Better known for its vineyards than ashrams, the Hunter Valley is one of the premier tourist destinations in New South Wales. However, with its abundant natural beauty and tranquil ambiance it's also the perfect spot to head to for those who yearn to escape the rat-race of city life and delve deeper into a simpler, more harmonious way of living. Located on the outskirts of Millfield, a tiny hamlet just twelve kilometres from Cessnock, New Gokula farm is a Hare Krishna ashram community that embraces India's ancient Gaudiya Vaisnava tradition and its philosophy of simple living and higher, more spiritualised thinking.
Although Hare Krishna people are famous worldwide for their colourful street chanting and sumptuous vegetarian cuisine, many people aren't aware of this facet of their lifestyle - dedication to simpler, more environmentally-sustainable living, with a focus on cultivating spiritual values, rather than accumulating more and more material assets. Endeavouring to transform this utopian ideal into a reality, Hare Krishna farming communities strive to develop self-sufficiency, growing many of their own fruits and vegetables, and following the ancient Indian practice of cow protection - providing a safe-haven where these gentle intelligent creatures can peacefully pass their full lifespan.
New Gokula is one of three Hare Krishna farms in Australia, and is conveniently located just two and a half hours from Sydney, and forty minutes from Newcastle. A relatively small community, it's the home of about eight full-time ashram residents, although other followers and well-wishers regularly visit, volunteering their time and talents, or just popping in to say 'Hello!' It's a tranquil friendly place and whether you're a member of the local Hindu community, a yoga enthusiast, interested in eco-friendly living or simply curious, there is always plenty to see and do.
Although guests are always welcome, New Gokula's weekly Sunday Feast is definitely the best time to drop in if you want to learn more. This special program consists of bhajans and kirtan (traditional devotional singing), a class on the Bhagavad Gita (one of India's ancient spiritual texts) and a sumptuous vegetarian feast. From time to time visiting swamis give lectures, which spiritual seekers will especially enjoy. These people have been seriously following Gaudiya Vaisnavism for many years, and listening to their profound realisations on spiritual matters can be very enlightening. Sunday Feasts at New Gokula begin at 12.30pm and usually last around two hours.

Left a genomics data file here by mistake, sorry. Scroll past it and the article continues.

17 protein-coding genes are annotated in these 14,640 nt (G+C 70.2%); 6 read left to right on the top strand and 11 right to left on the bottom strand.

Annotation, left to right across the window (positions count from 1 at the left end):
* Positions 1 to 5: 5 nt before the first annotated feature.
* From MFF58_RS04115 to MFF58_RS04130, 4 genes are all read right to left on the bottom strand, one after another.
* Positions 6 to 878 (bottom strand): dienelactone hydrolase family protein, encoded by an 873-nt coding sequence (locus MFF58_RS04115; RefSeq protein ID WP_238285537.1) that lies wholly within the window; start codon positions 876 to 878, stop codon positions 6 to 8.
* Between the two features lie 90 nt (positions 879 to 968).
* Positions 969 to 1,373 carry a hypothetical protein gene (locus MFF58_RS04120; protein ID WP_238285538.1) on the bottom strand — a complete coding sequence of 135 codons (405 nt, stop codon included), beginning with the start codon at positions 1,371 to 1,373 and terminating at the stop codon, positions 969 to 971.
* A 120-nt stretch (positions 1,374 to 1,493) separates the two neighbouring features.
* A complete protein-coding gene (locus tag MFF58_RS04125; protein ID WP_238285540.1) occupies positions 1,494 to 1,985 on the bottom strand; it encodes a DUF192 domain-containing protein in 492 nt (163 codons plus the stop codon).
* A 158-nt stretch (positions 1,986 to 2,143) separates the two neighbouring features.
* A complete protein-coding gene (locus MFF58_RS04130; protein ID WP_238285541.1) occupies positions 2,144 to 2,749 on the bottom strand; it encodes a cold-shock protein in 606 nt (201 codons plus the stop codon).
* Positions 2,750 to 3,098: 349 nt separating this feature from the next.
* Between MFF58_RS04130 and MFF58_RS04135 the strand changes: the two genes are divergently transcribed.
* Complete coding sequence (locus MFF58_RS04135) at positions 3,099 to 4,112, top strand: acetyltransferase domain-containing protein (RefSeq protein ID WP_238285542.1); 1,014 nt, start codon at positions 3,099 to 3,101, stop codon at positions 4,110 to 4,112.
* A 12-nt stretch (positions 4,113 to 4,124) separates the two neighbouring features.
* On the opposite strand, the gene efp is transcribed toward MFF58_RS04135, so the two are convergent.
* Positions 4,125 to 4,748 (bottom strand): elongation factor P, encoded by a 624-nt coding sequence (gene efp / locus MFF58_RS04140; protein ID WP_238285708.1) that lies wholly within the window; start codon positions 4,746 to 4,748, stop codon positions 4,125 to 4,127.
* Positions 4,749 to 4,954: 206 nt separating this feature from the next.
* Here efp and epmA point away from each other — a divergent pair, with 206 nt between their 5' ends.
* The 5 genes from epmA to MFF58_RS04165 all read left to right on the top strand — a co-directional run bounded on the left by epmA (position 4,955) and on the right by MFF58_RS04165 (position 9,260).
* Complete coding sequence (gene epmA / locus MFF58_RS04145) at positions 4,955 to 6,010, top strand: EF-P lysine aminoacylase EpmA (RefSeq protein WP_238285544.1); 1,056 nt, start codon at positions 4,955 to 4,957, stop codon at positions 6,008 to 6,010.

If you're more into nature than philosophy you're also very welcome to go for a walk around the farm, and check out the various projects that are taking place. However, be sure to speak to one of the residents first so they can guide you, if necessary, or offer suggestions about what to see. If you're craving to connect with the earth, perhaps you'd like to volunteer a few hours in the garden. As all gardeners know, there's always so much work to be done in large productive gardens – planting, composting, pruning and harvesting. Whether you're experienced or not, your time and energy would be greatly appreciated.
Simple ashram-style accommodation is also sometimes available for those who would like to volunteer a few days or weeks of their time. This is a great option for young backpackers or students who'd like to experience Australian farm life, are interested in self-sufficiency, or who want to learn more about Bhakti Yoga, as well as families from Sydney's and Newcastle's Hindu communities.
Another popular time to visit New Gokula is when one of the annual Gaudiya Vaisnava festivals is taking place. During traditional festivals such as Gaura Purnima, Balarama Jayanti and Sri Krishna Janmastami the temple comes alive with colour and activity. If you're inclined to volunteer, these festivals are a good time to offer your service, as help is always needed with decorations and in the kitchen.
In a nutshell, whether you're a nature-lover, eco-enthusiast, spiritual seeker or simply curious, New Gokula farm is a lovely spot to visit when you have a few hours to spare, and there is much to interest people of all ages. While adults always enjoy escaping the stress of city life, children will love getting close to the farm animals, especially the young calves.
New Gokula farm is situated at 83 (Lot 1) Lewis Road in Millfield. From Cessnock's city centre, drive along Wollombi Road for approximately twelve kilometres until you reach Millfield. Turn right into Mount View Road, and continue for a couple of kilometres before turning left into Lewis Road. New Gokula is at the end of the road. If you're travelling from Sydney, the scenic route via Wollumbi is an alternate way to reach the farm. If you get lost, just pop into Millfield service station and they'll point you in the right direction.
To learn more about the farm and any upcoming events that will be held there, take a look at the New Gokula website
. Alternatively, you can phone the farm on 02 4998 1800 or email firstname.lastname@example.org.